A Red Cross worker has been killed in eastern Ukraine.
The worker died when a shell landed near the group's office in Donetsk, one of the main rebel-held cities in the east.
The International Committee of the Red Cross (ICRC) identified the victim as Laurent DuPasquier, a 38-year-old Swiss national who had arrived in Ukraine just six weeks ago.
In a statement, Dominik Stillhart, the Geneva-based organization's director of operations, condemned the incident, saying "indiscriminate shelling of residential areas is unacceptable and violates international humanitarian law."
Government forces and the pro-Russian rebels blamed each other for the October 2 shelling.
Ukrainian Foreign Minister Pavel Klimkin wondered whether the "terrorists have any idea of what humanity is all about when they shell the Donetsk office of the ICRC, whose only aim is to help people?"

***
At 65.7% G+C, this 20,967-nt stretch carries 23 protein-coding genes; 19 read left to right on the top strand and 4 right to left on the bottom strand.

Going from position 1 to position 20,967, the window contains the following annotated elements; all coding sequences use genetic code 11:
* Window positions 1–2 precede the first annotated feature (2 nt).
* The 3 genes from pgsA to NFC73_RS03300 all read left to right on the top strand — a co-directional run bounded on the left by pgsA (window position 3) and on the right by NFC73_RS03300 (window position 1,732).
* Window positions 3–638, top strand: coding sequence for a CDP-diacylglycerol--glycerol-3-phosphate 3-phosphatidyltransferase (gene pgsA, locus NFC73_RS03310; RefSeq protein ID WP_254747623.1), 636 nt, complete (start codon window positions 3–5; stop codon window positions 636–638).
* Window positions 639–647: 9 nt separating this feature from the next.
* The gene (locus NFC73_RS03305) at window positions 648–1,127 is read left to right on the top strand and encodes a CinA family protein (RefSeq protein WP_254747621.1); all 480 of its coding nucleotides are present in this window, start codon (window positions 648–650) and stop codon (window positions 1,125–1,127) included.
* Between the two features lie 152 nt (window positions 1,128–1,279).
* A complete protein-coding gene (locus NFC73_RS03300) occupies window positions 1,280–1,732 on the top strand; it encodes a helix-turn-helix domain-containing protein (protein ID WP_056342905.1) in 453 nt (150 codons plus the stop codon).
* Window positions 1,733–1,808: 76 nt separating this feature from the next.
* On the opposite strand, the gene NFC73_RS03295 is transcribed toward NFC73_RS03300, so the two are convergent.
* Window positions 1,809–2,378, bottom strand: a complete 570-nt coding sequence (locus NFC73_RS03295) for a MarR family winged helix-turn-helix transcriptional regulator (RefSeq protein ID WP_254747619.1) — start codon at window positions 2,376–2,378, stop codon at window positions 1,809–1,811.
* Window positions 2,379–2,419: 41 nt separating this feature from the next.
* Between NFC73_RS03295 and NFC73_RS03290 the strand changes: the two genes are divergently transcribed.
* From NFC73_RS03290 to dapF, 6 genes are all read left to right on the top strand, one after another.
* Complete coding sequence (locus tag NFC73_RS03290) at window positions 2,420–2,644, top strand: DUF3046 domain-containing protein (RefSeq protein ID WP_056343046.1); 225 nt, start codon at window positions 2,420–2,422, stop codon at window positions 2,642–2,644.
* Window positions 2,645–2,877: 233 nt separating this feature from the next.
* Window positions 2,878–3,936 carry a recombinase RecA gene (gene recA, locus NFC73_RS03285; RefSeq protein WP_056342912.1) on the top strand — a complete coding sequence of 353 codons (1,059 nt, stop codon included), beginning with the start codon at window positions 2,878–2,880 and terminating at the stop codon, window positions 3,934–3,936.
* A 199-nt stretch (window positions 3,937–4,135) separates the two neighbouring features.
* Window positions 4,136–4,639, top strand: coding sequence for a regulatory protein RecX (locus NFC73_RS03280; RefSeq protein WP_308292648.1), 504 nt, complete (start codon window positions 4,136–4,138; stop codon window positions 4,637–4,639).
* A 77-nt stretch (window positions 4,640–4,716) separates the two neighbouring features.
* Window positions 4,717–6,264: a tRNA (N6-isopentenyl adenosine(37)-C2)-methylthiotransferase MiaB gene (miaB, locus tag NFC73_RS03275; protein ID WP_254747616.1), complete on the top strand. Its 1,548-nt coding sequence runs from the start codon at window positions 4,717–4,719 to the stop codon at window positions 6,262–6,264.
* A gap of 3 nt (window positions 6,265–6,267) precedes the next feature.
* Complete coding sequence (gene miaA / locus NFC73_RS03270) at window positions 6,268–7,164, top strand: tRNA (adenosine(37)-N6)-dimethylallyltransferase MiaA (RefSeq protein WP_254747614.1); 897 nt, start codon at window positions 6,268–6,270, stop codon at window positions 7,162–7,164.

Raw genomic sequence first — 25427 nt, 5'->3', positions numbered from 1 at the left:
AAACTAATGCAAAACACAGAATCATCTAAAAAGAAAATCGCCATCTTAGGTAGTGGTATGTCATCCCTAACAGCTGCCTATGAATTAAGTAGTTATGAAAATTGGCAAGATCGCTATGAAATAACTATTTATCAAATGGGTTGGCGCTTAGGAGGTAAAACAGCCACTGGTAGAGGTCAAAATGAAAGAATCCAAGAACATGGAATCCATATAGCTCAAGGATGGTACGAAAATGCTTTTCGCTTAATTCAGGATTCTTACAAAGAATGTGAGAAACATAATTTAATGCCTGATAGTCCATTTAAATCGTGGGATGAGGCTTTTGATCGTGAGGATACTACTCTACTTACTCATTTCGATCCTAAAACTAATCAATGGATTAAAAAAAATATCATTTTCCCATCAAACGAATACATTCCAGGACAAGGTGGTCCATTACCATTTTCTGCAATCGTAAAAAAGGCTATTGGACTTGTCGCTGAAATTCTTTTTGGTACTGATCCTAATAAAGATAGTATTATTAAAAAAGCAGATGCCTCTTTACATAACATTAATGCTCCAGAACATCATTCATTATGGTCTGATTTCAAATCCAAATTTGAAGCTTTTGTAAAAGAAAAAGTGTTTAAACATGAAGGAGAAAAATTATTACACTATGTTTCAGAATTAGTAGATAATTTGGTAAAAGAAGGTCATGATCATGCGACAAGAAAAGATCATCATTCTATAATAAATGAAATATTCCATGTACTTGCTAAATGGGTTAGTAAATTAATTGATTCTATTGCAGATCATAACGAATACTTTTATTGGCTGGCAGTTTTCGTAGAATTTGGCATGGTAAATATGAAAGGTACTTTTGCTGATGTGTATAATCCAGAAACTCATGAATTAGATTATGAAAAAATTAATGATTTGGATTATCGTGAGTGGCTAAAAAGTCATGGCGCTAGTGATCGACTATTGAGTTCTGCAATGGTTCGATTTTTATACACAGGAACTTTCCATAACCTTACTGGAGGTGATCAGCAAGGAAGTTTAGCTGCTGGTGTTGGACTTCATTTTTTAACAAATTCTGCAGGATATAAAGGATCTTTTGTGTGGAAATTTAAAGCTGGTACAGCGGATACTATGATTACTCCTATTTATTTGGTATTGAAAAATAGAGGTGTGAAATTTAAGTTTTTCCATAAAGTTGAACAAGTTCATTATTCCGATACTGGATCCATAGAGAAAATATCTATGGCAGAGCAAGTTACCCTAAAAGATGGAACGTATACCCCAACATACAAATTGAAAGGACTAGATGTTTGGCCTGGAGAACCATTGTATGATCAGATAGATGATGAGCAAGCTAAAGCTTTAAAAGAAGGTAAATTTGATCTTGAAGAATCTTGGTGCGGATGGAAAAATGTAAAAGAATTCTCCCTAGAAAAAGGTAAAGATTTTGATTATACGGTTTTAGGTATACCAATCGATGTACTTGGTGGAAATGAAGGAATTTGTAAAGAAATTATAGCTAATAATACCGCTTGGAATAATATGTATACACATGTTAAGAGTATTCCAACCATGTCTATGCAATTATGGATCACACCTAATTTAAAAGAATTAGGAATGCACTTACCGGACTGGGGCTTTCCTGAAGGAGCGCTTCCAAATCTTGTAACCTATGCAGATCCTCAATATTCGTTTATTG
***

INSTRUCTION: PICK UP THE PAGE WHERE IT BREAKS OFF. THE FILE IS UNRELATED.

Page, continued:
Rebel leader Andrei Purgin said the Ukrainian government forces shelled Donetsk constantly and that the attack had come from one of their areas.
"The Red Cross worker was killed by a rocket from a multiple-rocket launcher," he told Reuters.
The incident will bring fresh strains to an already shaky cease-fire that has been in force since September 5.
Seven Ukrainian soldiers were killed in a single strike by tank fire on their armored personnel transporter on October 1.
That same day, at least 10 people were killed when shelling hit a school playground in Donetsk and a public transit minivan in a street nearby.
Meanwhile, a top U.S. official has accused Moscow of continuing to supply the rebels with weapons despite the cease-fire.
State Department Assistant Secretary of State for European and Eurasian Affairs Victoria Nuland was speaking on October 2 at the U.S.-Central Europe Strategy Forum in Washington.
Nuland added, "There is not a military solution to this if the Russian Federation chooses to go in and flatten Ukraine, because the Russian military is always going to be larger."
Moscow denies sending troops or weapons to the rebels.